Nimrod Workman: a Radical Musician for the Union Worker

Nimrod Workman

By Ben D

I can’t think of a more cringeworthy phrase than “real music.” After a few decades on this planet, I’ve come to accept it as a prelude to the worst sorts of diatribes on the current state of music. Upon hearing those two words, I unconsciously prepare myself for what is likely to be yet another hot take on why “Rap isn’t music” or how “Dylan is the greatest living poet.”

So it was admittedly a bit horrifying when, after hearing the music of Nimrod Workman for the first time, my first thought was: “this is real music.”

I first discovered the Appalachian folk singer through some work I did with the Association of Cultural Equity, which maintains ethnomusicologist Alan Lomax’s folk and traditional music archive. While there, I came across ethnographic footage of Workman on his porch, well into his eighties, beginning a song in a raspy voice:

“42 Years is a mighty long time

To labor and toil in that coal mine. . .”

Workman was born in Kentucky in 1895, lived to be 99 years old, and labored, fought, and sung through some of the most tumultuous decades of the U.S. labor movement. He first learned music at church, and refined his singing while on break from the coal mines, where he worked since the age of 14.

Around 1912, Workman became a union organizer along the West Virginia-Kentucky border, shortly after labor activist and IWW co-founder Mary Harris “Mother” Jones arrived to help create the United Mine Workers of America (UMWA).

In the early 20th century, being a union activist often meant risking one’s life. In 1912, immigrant textile workers in Lawrence, Massachusetts were beaten, shot, and bayoneted while pursuing the “Bread and Roses” strike in protest of pay cuts. In 1914, the Colorado National Guard, under the behest of the Rockefeller-owned Colorado Fuel & Iron Company, fired machine guns upon a camp of striking workers, murdering 21 people, including children.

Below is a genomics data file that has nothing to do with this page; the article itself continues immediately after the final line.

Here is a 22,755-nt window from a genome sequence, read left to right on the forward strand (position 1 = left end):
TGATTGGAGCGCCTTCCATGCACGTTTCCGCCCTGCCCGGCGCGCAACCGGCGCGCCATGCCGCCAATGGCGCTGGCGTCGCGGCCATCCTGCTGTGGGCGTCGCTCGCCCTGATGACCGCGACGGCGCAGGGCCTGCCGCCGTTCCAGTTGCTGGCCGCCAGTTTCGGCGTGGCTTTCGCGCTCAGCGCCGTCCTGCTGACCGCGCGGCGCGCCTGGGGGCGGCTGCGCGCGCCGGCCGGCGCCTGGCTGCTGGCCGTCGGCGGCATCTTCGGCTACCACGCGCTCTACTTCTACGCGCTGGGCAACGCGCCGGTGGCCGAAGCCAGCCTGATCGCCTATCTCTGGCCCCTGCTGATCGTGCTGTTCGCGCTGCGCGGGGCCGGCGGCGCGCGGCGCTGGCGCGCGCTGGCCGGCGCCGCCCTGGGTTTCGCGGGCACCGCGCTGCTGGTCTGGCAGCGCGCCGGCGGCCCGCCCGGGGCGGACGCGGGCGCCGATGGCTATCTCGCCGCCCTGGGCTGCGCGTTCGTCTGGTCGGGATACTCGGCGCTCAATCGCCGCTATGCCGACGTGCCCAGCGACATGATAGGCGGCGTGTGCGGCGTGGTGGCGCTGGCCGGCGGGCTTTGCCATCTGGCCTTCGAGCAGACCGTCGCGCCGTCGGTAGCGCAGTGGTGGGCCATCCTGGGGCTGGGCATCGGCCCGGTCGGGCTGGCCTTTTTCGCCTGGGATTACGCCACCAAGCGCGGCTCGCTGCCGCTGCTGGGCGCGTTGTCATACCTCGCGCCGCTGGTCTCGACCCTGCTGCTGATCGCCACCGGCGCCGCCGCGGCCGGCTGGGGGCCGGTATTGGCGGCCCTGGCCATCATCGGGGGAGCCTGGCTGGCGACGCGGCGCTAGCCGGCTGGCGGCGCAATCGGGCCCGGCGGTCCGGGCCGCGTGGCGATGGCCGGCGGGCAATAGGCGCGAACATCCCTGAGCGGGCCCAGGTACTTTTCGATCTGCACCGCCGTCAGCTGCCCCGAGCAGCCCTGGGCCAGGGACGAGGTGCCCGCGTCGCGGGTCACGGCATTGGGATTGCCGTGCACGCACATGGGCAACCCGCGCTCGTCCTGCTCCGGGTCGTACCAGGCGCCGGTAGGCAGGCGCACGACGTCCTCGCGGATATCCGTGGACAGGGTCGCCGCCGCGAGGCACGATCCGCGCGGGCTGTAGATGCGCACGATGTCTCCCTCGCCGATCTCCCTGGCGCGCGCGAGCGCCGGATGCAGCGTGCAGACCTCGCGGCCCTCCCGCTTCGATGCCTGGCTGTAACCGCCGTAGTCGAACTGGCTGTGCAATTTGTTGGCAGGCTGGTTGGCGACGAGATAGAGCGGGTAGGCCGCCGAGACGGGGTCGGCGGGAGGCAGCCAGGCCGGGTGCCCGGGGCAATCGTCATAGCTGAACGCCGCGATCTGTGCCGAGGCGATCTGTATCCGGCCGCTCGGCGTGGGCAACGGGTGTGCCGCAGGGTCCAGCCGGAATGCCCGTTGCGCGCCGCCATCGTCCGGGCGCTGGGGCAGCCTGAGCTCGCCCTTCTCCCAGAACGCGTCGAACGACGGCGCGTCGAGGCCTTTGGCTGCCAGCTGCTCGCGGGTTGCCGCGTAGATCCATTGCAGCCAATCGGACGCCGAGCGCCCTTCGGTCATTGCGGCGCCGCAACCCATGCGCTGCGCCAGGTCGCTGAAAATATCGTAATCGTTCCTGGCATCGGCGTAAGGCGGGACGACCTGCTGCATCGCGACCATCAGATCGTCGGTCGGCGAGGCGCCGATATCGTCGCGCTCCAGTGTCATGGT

In the Appalachians, unionized coal miners were regularly engaged in armed confrontations with “detectives” from the Baldwin-Felts Agency who were hired by coal companies to intimidate labor activists. As Workman recalls in the liner notes to his 1978 album Mother Jones’ Will, “There were a lot of people killed back then. They’d bar a union man from going to the store, and a lot of times we wouldn’t have anything to eat. The thugs killed one union man, tied his neck to the back of a truck and drug him up and down Tug River.”

In 1921, Baldwin-Felts detectives shot and killed Sid Hatfield, the sheriff of Matawan, West Virginia who supported the unionization effort. In response, Workman and others joined what became the Battle of Blair Mountain, an armed standoff between 10,000 armed coal miners and 3,000 strikebreakers.

In “Mother Jones’ Will,” Workman recounts his experience at Blair Mountain, focusing less on the standoff itself and more the heinous methods the Baldwin-Felts agents employed against coal miners:

“Well I’m goin’ to that Hart’s Creek Mountain,

Goin’ back to old Blair Mountain Hill

I’m goin’ to fight for the Union,

‘Cause I know it’s Mother Jones’ Will

Yes I know it’s Mother Jones’ Will

Well, our children were laying in the tents

They were laying upon the quilts

While the thugs were a-rambling through their tents

Pouring kerosene in their milk

Pouring kerosene in their milk.”

The standoff at Blair Mountain ended only after the Federal Government intervened, on the side of the the coal companies. The event became a setback for union organizing, and Workman returned to the mines. He lived in decrepit company housing, had to purchase his own tools to mine coal, and was paid meagerly in scrips–money that was only valid at stores owned by the coal company.